APPEAL from the Circuit Court of Jasper County; the Hon.
GEORGE W. KASSERMAN, JR., Judge, presiding.
MR. JUSTICE EBERSPACHER DELIVERED THE OPINION OF THE COURT:
The plaintiff, Barbara Blackmore, filed a small claim complaint in the circuit court of Jasper County stating that the defendant, Jasper County Community Unit School District No. 1, was indebted to her in the sum of $900 and costs "for wages due to breach of contract." The cause was called for trial and at the close of plaintiff's case the defendant made a motion for a directed verdict in its favor. After arguments of counsel were heard in which plaintiff argued the application of Fuentes v. Shevin, 407 U.S. 67, 32 L.Ed.2d 556, 92 S.Ct. 1983, the trial court granted the motion and entered judgment for defendant. This appeal followed.
The sole issue raised on appeal is whether the "due process clause of the Constitution of the United States of America and the State of Illinois require that the Plaintiff be given a formal hearing" in which she is given "an opportunity to confront those people who are making complaints against her" before she may be discharged by her employer. The plaintiff does not allege her discharge was the result of any statutory violation by her employer. Nevertheless, plaintiff contends that she is entitled to a formal hearing before she may be discharged by her employer.
Plaintiff cites three cases (Fuentes v. Shevin, 407 U.S. 67, 32 L.Ed.2d 556, 92 S.Ct. 1983; Scott v. Danaher (N.D. Ill. 1972), 343 F. Supp. 1272, and People ex rel. Bernat v. Bicek, 405 Ill. 510, 91 N.E.2d 588) in support of this contention. None of the authorities cited by the plaintiff concerned the discharge of an employee. In fact, each of the cases cited concerned the constitutionality of a particular legislative act or statute and the due process requirements thereunder. Since we are not confronted with the due process requirements under a particular statute, we find the cases cited by the plaintiff of little aid in our deliberations.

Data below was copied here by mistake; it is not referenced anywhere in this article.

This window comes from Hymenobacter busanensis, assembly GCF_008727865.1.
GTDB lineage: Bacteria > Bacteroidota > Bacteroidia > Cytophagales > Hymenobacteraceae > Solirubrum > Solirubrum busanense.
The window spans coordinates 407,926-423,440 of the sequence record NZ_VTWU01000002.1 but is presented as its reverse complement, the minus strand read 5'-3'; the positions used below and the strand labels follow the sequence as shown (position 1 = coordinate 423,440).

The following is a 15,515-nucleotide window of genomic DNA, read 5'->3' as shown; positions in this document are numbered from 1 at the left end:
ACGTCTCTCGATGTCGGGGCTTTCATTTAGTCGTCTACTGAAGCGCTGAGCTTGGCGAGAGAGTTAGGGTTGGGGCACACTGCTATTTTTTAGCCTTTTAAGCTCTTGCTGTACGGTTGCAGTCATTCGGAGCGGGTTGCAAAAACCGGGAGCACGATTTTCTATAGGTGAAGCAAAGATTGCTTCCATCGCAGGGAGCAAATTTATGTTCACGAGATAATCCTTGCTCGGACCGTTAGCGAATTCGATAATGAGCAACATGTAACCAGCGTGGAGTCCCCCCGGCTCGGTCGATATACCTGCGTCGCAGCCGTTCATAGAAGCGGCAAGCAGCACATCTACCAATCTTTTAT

Our review of the authorities reveals that no formal hearing is required by the due process clause of the Constitution of the United States of America or by the Constitution of the State of Illinois before an employee may be discharged. In National Labor Relations Board v. Standard Coil Products Co. (1st Cir. 1955), 224 F.2d 465, cert. denied, 350 U.S. 902, the court stated,
"It is well accepted law that an employer may discharge an employee for any reason, reasonable or unreasonable, so long as it is not for a reason prohibited by the Act [National Labor Relations Act]. [Citation.]" (224 F.2d at 470.)
Similarly, in Long v. Illinois Central R.R. Co., 32 Ill. App.2d 103, 105, 176 N.E.2d 812, 813, the court stated:
"There is no common law right of the employee to employment by the railroad, but a contractual right, established by the contract between the railroad and the unions, and the employee has no right of action, except for a breach of that contract."
In 53 Am.Jur.2d Master and Servant § 43 (1970), the following statement is made:
"Whether in a particular case an employer can discharge his employee without cause, and not incur liability, is a question which is to be resolved with reference to the express and implied terms of the contract." 53 Am.Jur.2d Master and Servant § 43.
• 1, 2 Since this appeal is based solely on ground of a deprivation of due process we need not discuss the respective rights and obligations under the employment contract. Having determined that the plaintiff's only contention is without merit, we affirm the judgment of the circuit court of Jasper County.
G. MORAN, P.J., and CREBS, ...